Closing the Teach For America Blogging Gap
Jun 12 2010

The Smart Kids

It’s a long story why this is on my mind today, but I don’t like being an advanced math teacher. (This year, I taught one period of 10th grade math to gifted 8th graders.) That’s really a shame, because it’s a sweet job: you teach interesting math to smart, motivated, well-behaved students. I feel like I’m crazy for not wanting to do it.

It’s definitely NOT because of the material. This year, I taught a year’s worth of Algebra 1 in the first semester and a year’s worth of geometry in the second semester. It’s pretty much all my favorite math at the point where it’s still interesting but not yet really difficult to grasp. (Nerd alert, but I’m a huge fan of things like radicals, exponents, polynomials, and geometric proofs. And I’m not even kidding.)

The problem is my attitude toward the class itself. In my three classes of normal 8th grade math, I expect the kids to struggle with material. I try really hard to break it down into the most basic steps possible and slowly build it up. I’ll repeat it ten different times in ten different ways and I’m happy to do it. (Unless you don’t get it because you weren’t listening. Then I want to scream at you.) But for some reason, that changes with an advanced class. I’m told when those kids come in that they are very smart, learn fast, and know their basic skills. My expectations are so much higher that I just get annoyed when they can’t do it. (That is NOT how you solve cos(60) = 5/x. WHY ON EARTH would we MULTIPLY BOTH SIDES BY 5?!?! SERIOUSLY, this is still BASIC ALGEBRA! USE YOUR BRAIN!)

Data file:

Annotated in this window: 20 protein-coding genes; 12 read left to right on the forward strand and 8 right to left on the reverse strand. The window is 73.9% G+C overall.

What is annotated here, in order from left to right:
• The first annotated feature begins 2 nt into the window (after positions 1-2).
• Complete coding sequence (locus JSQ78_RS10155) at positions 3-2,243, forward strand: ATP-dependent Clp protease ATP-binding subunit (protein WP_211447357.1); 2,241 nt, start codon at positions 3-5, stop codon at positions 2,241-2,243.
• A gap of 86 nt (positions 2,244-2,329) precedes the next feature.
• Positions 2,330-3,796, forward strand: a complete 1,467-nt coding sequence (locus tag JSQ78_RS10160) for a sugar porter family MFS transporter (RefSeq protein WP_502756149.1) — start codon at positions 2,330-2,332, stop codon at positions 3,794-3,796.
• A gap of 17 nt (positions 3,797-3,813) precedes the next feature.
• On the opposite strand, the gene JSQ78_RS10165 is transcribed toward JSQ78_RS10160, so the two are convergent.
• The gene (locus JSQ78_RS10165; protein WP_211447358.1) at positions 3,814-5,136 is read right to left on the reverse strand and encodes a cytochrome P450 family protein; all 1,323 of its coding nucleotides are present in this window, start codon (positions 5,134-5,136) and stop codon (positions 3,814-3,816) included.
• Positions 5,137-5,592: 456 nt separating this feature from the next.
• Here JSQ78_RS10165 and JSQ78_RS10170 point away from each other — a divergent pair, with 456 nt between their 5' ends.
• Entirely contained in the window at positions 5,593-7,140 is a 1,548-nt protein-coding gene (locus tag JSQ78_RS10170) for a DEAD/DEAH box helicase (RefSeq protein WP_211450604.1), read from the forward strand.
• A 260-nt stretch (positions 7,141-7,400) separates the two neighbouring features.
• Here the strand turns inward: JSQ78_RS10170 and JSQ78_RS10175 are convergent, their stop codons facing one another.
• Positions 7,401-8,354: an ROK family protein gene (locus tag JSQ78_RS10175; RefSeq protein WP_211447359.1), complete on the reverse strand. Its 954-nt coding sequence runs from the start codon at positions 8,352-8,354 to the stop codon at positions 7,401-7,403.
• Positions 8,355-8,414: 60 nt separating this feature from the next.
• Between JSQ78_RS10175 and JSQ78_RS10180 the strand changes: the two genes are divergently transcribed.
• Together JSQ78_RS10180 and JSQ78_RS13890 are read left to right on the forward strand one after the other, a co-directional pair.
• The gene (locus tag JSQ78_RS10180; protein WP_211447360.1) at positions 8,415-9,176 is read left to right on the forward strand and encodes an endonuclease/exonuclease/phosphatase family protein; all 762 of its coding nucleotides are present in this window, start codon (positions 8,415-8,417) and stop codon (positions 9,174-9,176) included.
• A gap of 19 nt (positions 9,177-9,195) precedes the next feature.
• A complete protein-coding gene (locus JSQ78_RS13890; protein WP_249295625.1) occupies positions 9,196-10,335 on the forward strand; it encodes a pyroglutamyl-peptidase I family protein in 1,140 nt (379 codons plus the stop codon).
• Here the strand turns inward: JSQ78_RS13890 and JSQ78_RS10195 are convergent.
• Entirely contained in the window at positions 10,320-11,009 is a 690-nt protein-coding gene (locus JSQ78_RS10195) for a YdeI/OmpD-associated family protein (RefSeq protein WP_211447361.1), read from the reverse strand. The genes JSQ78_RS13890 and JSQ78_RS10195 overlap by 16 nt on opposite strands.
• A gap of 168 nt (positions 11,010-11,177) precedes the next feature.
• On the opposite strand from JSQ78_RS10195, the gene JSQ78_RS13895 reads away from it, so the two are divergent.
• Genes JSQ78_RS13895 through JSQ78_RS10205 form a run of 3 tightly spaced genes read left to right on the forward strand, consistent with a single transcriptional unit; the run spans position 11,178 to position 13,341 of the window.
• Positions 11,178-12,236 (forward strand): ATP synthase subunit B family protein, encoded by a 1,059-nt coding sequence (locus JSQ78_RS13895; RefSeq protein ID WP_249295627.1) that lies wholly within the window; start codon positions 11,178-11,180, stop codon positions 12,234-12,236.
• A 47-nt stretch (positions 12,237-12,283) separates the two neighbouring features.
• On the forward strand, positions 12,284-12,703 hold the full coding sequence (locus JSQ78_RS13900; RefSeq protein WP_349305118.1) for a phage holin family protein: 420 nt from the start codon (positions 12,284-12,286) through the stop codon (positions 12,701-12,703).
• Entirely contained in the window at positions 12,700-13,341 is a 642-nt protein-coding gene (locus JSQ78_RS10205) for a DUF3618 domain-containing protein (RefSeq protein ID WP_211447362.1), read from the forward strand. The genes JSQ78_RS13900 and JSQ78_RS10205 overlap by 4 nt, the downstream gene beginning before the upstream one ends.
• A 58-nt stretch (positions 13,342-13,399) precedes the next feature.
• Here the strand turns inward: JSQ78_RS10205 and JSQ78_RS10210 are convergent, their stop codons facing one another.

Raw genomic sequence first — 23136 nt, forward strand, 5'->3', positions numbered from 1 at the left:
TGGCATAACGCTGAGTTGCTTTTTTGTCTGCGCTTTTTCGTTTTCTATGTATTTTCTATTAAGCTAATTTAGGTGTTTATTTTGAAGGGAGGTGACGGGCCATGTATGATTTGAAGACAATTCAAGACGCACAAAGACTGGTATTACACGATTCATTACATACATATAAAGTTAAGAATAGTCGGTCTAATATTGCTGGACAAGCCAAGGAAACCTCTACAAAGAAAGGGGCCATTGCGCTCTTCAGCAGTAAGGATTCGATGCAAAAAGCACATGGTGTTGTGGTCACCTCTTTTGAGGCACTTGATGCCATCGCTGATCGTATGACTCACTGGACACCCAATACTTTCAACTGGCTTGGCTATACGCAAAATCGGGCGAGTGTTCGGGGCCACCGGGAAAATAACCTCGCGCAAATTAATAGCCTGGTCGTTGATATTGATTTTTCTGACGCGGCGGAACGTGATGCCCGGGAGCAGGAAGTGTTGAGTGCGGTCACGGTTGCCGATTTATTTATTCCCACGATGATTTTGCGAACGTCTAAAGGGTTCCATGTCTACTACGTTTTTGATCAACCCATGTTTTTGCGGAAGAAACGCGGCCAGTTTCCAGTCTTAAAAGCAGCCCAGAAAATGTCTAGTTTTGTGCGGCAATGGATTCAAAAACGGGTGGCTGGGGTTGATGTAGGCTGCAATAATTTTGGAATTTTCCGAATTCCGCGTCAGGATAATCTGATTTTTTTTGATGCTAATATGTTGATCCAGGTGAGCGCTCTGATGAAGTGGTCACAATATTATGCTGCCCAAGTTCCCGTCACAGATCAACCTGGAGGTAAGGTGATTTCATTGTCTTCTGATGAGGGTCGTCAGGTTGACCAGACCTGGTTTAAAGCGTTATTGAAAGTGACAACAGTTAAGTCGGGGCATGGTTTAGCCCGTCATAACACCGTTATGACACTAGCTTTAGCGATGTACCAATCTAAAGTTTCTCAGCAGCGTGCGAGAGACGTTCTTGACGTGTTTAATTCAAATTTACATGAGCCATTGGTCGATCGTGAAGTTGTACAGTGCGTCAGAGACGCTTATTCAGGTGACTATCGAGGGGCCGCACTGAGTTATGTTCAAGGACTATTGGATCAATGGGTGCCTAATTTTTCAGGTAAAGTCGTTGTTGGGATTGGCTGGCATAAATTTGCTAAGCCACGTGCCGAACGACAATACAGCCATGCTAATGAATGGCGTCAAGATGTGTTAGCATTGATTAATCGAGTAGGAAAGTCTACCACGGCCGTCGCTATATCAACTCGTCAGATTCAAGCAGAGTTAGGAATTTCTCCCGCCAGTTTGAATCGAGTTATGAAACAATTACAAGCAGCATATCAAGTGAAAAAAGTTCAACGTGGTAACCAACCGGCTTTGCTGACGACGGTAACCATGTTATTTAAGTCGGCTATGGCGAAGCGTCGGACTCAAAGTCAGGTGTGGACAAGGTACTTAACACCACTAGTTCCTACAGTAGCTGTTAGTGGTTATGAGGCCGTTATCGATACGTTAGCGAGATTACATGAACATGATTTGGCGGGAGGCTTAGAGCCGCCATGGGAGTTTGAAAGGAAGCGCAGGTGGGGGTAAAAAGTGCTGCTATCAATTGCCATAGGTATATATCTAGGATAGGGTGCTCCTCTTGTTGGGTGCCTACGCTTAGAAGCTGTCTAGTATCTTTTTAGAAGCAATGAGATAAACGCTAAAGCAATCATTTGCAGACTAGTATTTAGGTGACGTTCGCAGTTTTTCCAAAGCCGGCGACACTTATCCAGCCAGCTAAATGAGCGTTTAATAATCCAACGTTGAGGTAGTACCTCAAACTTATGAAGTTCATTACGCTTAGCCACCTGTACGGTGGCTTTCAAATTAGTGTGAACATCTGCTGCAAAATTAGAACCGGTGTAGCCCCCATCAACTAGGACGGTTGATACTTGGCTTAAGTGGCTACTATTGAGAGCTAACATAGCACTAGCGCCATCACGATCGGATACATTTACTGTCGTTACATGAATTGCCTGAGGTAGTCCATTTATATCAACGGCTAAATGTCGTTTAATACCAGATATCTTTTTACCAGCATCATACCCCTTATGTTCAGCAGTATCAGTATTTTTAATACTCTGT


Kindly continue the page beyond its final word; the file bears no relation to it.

I think (hope) it just comes across to the kids as me being a really tough teacher, which is what kids that advanced need. But it makes me feel like a terrible teacher because I lose that patience that I have with my other kids. In my defense, the curriculum was so fast-paced that I didn’t feel like I had time to be patient, but I think a great teacher would be able to magically do both. And I really couldn’t.
And if we’re being honest, I also just like teaching the low kids more. I get more attached to them, my personality works better with them, and I prefer the types of challenges they present. Even if I had to choose between my infamous Period 3 and my advanced class, I can’t say I’d pick the advanced kids. There has to be something wrong with me.

One Response

  1. There’s definitely something wrong with you. But not because you want your period 3 over the advanced kids. There’s something wrong with you because you have a favorite kind of math :P

    Also, congrats on being a super popular blogging baller!

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